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Amateur’s Dog Book

Kennel Management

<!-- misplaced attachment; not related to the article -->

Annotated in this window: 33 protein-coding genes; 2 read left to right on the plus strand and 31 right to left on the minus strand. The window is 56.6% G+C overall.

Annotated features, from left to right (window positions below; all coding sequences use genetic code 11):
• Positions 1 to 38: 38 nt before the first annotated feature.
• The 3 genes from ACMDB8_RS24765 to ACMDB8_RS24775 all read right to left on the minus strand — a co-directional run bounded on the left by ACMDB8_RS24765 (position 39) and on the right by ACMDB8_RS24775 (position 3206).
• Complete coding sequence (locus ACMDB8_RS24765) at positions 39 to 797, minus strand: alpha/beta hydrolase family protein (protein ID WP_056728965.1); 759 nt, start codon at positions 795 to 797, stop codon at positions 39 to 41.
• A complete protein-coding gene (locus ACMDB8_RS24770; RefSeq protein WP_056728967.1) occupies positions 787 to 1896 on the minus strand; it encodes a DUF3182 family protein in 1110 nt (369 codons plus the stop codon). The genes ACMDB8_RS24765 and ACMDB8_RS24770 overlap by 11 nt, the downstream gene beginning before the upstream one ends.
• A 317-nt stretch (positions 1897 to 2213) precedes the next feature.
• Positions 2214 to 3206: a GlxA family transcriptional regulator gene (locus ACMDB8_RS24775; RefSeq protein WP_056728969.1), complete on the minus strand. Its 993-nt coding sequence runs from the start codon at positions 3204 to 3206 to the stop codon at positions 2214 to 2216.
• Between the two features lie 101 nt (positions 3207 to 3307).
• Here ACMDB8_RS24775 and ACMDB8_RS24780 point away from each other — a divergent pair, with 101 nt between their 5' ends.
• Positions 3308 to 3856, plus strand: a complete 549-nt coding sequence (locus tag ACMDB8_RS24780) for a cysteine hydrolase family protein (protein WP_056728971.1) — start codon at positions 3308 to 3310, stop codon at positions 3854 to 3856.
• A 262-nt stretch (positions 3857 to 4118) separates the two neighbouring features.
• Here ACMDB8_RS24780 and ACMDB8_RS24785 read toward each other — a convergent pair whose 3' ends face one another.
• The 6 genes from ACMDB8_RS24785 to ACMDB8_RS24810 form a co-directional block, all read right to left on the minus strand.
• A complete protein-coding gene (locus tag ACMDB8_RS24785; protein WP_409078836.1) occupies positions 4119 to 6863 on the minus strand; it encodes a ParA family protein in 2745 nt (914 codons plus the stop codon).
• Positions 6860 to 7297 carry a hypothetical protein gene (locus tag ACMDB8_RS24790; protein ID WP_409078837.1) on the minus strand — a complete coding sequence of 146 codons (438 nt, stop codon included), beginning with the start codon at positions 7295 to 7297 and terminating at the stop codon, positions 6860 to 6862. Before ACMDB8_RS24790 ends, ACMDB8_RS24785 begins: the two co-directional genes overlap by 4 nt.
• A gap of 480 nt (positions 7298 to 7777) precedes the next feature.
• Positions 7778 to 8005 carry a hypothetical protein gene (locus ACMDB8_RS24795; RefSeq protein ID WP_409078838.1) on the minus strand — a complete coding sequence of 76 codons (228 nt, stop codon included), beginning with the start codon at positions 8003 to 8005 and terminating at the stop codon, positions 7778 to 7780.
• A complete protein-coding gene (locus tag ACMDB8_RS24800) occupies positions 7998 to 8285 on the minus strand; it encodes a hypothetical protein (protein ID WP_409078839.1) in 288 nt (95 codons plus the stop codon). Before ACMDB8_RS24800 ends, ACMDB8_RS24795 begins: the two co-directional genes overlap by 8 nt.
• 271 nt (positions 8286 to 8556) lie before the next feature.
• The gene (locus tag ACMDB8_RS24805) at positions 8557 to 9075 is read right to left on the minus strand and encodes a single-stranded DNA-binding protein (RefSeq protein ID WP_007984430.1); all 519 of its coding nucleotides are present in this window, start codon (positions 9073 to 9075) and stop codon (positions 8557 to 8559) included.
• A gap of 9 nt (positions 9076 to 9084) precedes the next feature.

If possible to avoid it, a puppy or aged dog should never be kept chained; such manner of restraining a dog is a source of constant worry and irritation. It sours a dog's temper and, if he is at all vicious, his bad temper is made worse. Young dogs frequently grow out at the elbows and out of shape generally, from standing habitually in strained attitudes, if kept chained. It is much better to enclose the space allowed him, even if it is small, and give him the freedom of his limbs. Any building that is dry, sweet, clean and free from draughts will serve admirably for a kennel house, if the dogs have ample grounds to exercise in. In the city, where a large number of dogs are confined in a small space sometimes, a cement floor is necessary to prevent the absorption of urine. A board floor is very objectionable. It is better to have none if a cement floor cannot be afforded. Benches about two feet wide, with a board nailed to the outer edge to hold the bedding in place, can be fastened to the wall for sleeping accommodations. Ample opportunity to exercise is of the first importance, and to this end a yard should be enclosed, even if it is a small one. A fence about seven feet high, made of slats nailed on perpendicularly with inch spaces between them and a twelve inch board nailed along the bottom, makes a good fence. The framework is placed on the outside to prevent giving any foothold in jumping or climbing, and it is also an advantage if the fence inclines slightly inward. This kind of fence affords light and ventilation if the yard is small, and is sufficient to prevent any average dog from escaping. If the dogs attempt to dig under the fence, boards placed on the ground in single width twelve inches from the fence and secured with stakes will generally discourage the digging. Stakes driven firmly into a hole where the dogs have dug, then filled with dirt, will prevent them from renewing their efforts. If a dog jumps a fence which is not quite high enough to restrain him, a single barbed fence wire, drawn tightly on the inside parallel with the fence about eighteen inches from the ground and the same distance from the fence, will balk his attempts. It forces him to stand close to the fence or too far from it to make a successful jump, if he dares to attempt it. When a large number of dogs are kept together, a large yard is indispensable to good health and development. The most precise hygienic precautions are necessary to maintain healthfulness. If a stream of water runs through the grounds or can be provided, it is a valuable accession to the dog's health and comfort. Whitewashing the kennels inside and out, two or three times in summer, adds to the sanitary advantages and keeps down vermin. A small portion of carbolic acid, mixed with the whitewash, is beneficial. Keep the kennel clean, sweet and free from vermin. Change the bedding once a week at least, and oftener in damp or rainy weather. Sound, clean straw makes a good bedding, but as it affords good harbor for fleas, it is objectionable for summer use. In warm weather, a piece of carpet placed on the dog's bench is a good, cool, comfortable bed.